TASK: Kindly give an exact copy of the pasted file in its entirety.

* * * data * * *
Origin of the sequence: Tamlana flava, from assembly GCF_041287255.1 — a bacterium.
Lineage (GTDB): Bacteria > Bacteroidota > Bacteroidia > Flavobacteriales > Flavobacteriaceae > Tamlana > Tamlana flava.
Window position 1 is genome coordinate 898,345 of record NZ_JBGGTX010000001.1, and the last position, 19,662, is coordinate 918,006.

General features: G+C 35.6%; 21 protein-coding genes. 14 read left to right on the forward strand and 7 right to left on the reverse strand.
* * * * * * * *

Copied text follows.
Origin of the sequence: Tamlana flava, from assembly GCF_041287255.1 — a bacterium.
Lineage (GTDB): Bacteria > Bacteroidota > Bacteroidia > Flavobacteriales > Flavobacteriaceae > Tamlana > Tamlana flava.
Window position 1 is genome coordinate 898,345 of record NZ_JBGGTX010000001.1, and the last position, 19,662, is coordinate 918,006.

General features: G+C 35.6%; 21 protein-coding genes. 14 read left to right on the forward strand and 7 right to left on the reverse strand.